Randonnée To The Land Of Sugarcane
Cycling has a very unique ability: it can take a group of strangers and make them friends after a while. A week has passed since our first trip of the year, a randonnée from Bogotá to Cali was the perfect way to start the year. A peloton of 14 cyclists from all around the world gathered to ride in a very special course. New Zealanders, Australians, British, Swiss, Americans, Luxembourgers and Dutch traveled to Colombia to experience the country from a bike. For a week, these guys and gals rode through mountains, hills and flatlands to reach the land in which sugarcane crops flood every piece of land.
We started with a ride in which they got to know part of Bogotá’s high altitude plateau. During 80 km, the cyclists had the opportunity to experience riding at more than 2,600 meters above sea level, pedaling through crops of strawberries, flowers, and several cattle farms.
After the easy introduction, we started leaving Colombia’s eastern cordillera and went riding straight to Magdalena’s River Valley. As soon as we started to reach this dale, one of the most stunning sceneries was visible. The big water serpent that goes all the way to the Caribbean appeared in front of us. For some kilometers we were able to see this spectacular view. I’m sure that a lot of us had the same feeling looking at the vastness of the River and the power the Valley sends. Later that day, one of the few flat parts of the week was awaiting for us between Cambao and Honda, and the temperature punished us with 44°C. A hard day in the saddle, but some cold beers at Honda were a well-deserved reward.
And suddenly, almost without any warning, one of the most feared –and desired– days arrived: the climb to the mythical Alto de Letras. The paved snake that climbs 80 kilometers all the way to 3,679 meters above sea level was the main course of the day. For hours, the 14 cyclists were able to go deep into their own thoughts, as we pedaled with patience to the end of the climb, at the páramo. That night, at the dinner table, the perspective of these cyclists limits had changed. Now they knew they could always go further and challenge their own boundaries, it was just a matter of persistence.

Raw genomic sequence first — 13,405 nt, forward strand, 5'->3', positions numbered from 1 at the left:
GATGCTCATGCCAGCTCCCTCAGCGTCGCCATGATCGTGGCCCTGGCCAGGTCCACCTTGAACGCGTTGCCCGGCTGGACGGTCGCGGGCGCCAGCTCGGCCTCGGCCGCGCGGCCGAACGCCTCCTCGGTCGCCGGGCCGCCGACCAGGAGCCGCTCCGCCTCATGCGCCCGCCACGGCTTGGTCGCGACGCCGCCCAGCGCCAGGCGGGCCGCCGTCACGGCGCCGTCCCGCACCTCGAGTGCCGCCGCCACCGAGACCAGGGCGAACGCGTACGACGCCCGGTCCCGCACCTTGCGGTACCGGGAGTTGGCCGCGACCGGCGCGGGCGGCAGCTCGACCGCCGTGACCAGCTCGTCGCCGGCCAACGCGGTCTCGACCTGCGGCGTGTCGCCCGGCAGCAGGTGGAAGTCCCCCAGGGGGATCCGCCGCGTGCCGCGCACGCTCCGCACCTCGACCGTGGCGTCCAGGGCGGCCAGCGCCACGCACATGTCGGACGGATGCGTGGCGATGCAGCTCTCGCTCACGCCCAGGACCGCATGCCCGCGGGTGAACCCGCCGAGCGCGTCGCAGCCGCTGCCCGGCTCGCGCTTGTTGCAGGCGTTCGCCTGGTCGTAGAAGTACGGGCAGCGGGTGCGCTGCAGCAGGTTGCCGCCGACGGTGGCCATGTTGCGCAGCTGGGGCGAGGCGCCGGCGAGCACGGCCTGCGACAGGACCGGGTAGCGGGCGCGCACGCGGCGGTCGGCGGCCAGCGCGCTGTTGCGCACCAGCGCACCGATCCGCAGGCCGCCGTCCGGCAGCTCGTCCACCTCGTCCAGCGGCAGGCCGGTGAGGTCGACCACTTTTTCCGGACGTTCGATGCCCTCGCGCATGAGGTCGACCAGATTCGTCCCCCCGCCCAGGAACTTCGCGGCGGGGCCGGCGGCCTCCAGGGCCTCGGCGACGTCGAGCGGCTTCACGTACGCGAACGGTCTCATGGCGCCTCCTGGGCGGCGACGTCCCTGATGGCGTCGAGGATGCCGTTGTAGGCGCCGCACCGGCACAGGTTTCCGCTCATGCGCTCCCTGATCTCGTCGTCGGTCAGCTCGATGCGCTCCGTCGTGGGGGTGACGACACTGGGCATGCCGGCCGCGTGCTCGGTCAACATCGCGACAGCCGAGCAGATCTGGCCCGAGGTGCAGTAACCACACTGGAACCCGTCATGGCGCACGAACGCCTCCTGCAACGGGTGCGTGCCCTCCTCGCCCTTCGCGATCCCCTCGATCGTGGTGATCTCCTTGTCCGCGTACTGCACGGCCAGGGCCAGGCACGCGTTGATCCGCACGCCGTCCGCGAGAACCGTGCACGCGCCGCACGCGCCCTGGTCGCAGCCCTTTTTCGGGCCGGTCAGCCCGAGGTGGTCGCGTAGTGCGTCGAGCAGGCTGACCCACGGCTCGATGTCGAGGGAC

After having a nice rest at some hot springs near Manizales, we rode bound for the coffee axis: the region in which one of the world’s finest coffee is grown. The fourth riding day brought with it one of the highlights of the week: we got to ride with a real-life pro cyclist! Diana Peñuela is one of Colombia’s greatest female cyclists ever, and she currently rides for Italian team Alé-Cipollini. Having her riding with us was an honour. She took us through the most amazing roads you can ride at the coffee region, and she spent some time speaking to all the cyclists. Who doesn’t want to hear some insights about the life of a professional cyclist, and all the incidents at that level of racing?
Spending a couple of days in this rolling terrain is something that really leaves recollections worth remembering. All the day in the middle of coffee crops, and stopping at local cafés is a real touristic experience. Add spending some nights at a cycling-specialized boutique hotel, and you get quite a memoir. This gives you a real Colombian taste, and I’m sure the group can attest to it.
During the final day, we went all the way to Valle del Cauca. During the ride we ate the country’s most delicious pineapples, and climbed Alto de Sevilla. And just as we started descending from the town, we reached a pretty valley in which we rode in the middle of grasslands. And as the song goes ‘Si huele a caña, tabaco y brea, usted está en Cali, ¡ay mire vea!’ (If you can smell sugarcane, tobacco and tar, you are in Cali!). Suddenly, the sugarcane crops started appearing and the cyclists got the feeling that they had achieved quite a big goal. An incredible accomplishment that was celebrated with cold beers, names drawn on the tarmac, and a crowded finish line full of cheering. They rode through Colombia, got to know the country and left with special remembrances. And the most important thing: what started as a group of 14 strangers ended as a pack of 14 friends who felt they knew each other for a long time.